WHO says Bermuda ‘in vanguard’ for regional Covid-19 vaccine rate
A World Health Organisation representative yesterday hailed the island’s Covid-19 vaccine rate as he called on residents to make sure all of their shots were up to date.
Ian Stein, the WHO and Pan American Health Organisation delegate for Bermuda, Jamaica and the Cayman Islands, was speaking as part of a campaign to promote immunisations.
Vaccination Week in the Americas will be marked in Bermuda until April 29, with the theme Are you up to date with your vaccinations? and the hashtag getallyourshots.
Mr Stein said: “Let me take a moment to commend the Government of Bermuda and its Ministry of Health on their sustained promotion of the Covid-19 vaccine and your recent launch of the Bermuda Health Strategy, spanning 2022 to 2027.
“We recognise you as a vanguard in our region for surpassing the WHO goal of fully vaccinating 70 per cent of your population ahead of the June 30 target.”
He added: “When we look across the Americas we see there’s a number of challenges for many different places to reach this tremendous level at this stage.”
Mr Stein said the level of vaccine uptake was “a tribute” to hard work undertaken by people such as community leaders and public health service staff.
The Independent Allocation of Vaccines Group, set up about 16 months ago, called last year for 70 per cent Covid-19 vaccine coverage in all countries by mid-2022.
Figures released by the Bermuda Government last week showed that 74.1 per cent of the island’s population had received both doses of the vaccine.
Kim Wilson, the Minister of Health, attributed the uptake to the “hard work and efforts” of the ministry’s team as well as to residents for taking personal responsibility to help reduce the risk of the coronavirus.
She said that the island’s mass vaccination programme was key to managing the Covid-19 pandemic.
Ms Wilson added: “We must focus on sustaining the gains of Bermuda’s vaccination programme through increased coverage of routine vaccinations and by growing awareness.”
The minister highlighted that immunisation figures suggested decreased uptake in routine vaccinations from 2019 to 2020.
As an example, she said that rotavirus vaccine coverage was 72, 75 and 87 per cent respectively in 2017, 2018 and 2019 but it dropped to 83 per cent in 2020.
Ms Wilson said: “Recognising a need for renewed confidence in vaccinations, we will seek to build awareness among the population while involving the key stakeholders, targeting local groups and encouraging peer-led education on vaccination.”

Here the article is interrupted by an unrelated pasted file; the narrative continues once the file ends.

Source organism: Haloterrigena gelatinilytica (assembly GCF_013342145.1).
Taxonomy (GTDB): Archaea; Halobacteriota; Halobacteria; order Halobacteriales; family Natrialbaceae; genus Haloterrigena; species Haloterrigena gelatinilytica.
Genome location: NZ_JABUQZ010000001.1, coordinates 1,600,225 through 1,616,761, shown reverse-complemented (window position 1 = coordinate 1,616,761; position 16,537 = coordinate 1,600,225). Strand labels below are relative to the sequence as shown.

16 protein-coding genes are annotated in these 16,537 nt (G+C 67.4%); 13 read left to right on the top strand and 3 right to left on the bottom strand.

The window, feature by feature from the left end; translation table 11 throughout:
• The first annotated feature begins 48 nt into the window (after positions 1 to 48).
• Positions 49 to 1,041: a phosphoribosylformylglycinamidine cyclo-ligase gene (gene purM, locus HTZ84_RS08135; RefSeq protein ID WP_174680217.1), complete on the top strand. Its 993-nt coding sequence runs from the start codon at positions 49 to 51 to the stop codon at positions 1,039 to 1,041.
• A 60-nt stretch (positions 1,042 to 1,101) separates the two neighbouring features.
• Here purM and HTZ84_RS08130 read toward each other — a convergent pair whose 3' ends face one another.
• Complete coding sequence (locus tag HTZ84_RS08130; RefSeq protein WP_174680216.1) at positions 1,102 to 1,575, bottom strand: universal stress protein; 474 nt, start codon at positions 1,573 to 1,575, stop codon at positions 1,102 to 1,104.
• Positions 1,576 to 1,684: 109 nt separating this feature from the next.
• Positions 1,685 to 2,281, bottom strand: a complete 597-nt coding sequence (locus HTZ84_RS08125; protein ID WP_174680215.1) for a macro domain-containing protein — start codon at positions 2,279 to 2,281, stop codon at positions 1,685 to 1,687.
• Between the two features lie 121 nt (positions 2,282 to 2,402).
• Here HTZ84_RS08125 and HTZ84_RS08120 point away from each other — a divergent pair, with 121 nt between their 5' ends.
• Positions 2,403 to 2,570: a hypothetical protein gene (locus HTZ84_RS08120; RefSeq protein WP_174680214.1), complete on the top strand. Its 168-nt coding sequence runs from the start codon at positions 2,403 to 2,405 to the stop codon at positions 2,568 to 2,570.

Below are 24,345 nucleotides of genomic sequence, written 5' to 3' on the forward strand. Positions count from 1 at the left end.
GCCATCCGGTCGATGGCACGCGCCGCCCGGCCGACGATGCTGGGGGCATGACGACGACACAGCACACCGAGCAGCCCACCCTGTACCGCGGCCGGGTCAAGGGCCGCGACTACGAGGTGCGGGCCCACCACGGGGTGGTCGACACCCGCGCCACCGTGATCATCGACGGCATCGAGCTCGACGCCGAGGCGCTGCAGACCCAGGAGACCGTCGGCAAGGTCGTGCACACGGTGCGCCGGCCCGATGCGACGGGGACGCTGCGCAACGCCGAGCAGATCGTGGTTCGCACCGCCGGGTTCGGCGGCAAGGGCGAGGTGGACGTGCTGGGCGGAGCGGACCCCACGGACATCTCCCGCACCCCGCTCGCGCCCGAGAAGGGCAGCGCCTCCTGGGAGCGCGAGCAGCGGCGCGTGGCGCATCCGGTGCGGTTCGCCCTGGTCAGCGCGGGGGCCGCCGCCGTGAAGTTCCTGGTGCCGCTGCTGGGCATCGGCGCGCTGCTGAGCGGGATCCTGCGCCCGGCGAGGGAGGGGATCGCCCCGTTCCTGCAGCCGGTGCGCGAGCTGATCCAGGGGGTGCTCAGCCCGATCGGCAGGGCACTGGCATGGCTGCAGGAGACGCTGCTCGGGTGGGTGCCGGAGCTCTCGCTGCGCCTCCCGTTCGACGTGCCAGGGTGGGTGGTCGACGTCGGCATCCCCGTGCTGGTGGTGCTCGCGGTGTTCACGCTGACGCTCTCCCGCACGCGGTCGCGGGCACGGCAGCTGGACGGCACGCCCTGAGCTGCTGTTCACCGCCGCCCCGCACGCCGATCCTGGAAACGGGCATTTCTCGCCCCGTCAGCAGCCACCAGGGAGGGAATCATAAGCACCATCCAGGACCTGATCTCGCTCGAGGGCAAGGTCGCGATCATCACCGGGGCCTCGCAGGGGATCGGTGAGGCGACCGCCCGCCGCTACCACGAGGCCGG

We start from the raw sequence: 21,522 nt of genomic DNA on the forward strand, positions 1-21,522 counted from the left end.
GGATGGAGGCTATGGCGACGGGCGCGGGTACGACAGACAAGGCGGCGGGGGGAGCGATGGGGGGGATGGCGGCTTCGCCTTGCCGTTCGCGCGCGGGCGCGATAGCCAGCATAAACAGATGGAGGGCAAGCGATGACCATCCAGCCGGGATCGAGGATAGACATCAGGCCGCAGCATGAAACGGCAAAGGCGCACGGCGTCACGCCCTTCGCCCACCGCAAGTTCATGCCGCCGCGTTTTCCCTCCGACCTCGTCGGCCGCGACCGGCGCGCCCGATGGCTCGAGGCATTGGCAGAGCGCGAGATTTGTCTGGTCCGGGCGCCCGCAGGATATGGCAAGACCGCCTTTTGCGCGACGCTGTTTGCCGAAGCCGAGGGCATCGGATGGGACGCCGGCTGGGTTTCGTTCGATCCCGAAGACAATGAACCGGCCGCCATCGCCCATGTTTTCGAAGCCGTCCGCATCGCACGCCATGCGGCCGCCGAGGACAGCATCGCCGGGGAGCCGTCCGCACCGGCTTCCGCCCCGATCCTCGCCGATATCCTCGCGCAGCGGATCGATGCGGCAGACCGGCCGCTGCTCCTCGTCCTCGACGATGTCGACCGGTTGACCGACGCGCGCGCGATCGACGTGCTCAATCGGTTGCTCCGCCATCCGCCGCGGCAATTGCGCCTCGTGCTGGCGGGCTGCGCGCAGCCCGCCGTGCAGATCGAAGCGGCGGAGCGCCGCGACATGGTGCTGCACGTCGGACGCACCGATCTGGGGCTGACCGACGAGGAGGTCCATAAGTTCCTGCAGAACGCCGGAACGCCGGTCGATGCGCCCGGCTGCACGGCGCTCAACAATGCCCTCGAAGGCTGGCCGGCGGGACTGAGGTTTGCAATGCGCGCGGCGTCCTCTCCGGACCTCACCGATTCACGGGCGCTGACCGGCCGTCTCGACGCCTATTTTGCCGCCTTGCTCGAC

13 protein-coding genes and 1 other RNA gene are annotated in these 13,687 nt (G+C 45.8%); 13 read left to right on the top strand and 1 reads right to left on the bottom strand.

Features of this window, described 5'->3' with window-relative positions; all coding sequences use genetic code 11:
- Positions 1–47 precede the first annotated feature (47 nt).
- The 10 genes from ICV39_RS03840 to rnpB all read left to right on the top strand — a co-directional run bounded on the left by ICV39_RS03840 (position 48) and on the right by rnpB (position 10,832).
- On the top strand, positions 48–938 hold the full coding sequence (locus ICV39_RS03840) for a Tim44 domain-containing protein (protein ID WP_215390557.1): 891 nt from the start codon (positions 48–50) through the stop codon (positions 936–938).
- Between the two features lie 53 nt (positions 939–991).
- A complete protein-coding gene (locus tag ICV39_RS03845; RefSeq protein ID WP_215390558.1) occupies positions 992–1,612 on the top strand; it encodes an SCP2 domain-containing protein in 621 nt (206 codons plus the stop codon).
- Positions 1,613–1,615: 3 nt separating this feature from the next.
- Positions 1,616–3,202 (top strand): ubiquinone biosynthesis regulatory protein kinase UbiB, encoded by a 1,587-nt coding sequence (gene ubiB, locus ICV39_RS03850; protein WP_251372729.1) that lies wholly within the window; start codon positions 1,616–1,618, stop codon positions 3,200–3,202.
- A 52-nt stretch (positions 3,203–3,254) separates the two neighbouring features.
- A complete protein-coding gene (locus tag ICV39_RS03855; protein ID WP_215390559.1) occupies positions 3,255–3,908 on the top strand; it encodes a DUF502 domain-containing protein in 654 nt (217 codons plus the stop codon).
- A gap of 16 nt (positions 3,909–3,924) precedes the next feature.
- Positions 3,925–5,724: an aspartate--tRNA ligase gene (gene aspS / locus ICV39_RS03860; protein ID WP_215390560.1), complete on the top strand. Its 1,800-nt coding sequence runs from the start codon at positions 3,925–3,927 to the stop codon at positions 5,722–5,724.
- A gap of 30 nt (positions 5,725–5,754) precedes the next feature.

She highlighted that VWA was an opportunity for people to make sure their vaccinations are current.
Ms Wilson said that Bermy Germy, the child health mascot, and health department staff will raise awareness on North Shore Road tomorrow.
The mascot will also take part in a “dance walk” through Hamilton on Wednesday.
Ms Wilson said: “Plenty of reliable and credible research has proven time and time again that fears about vaccinations are unfounded.
“The evidence available makes it clear that unfortunately the complications from vaccine-preventable diseases are worse than people generally believe and may not be worth the risk of not being vaccinated.”
Mr Stein added: “Through the commitment of governments and the hard work of health workers, we have eliminated polio, measles, rubella, congenital rubella and neonatal tetanus.
“However, we are at a cross roads.
“Vaccine coverage for polio, measles and rubella, diphtheria and other childhood diseases had been falling from ten years before Covid struck.
“The pandemic exacerbated these trends, with increasing vaccine hesitancy linked, in part, to fake news.”
He added that VWA was the “perfect opportunity to reinforce the efforts that we know work”.
Mr Stein said it was a chance to ask: “Have we gotten all of our shots? Are we all up to date on all the different pieces that we need to be at?
“In this respect I think this campaign provides a great opportunity to know where we are to get all of our shots that are necessary.”
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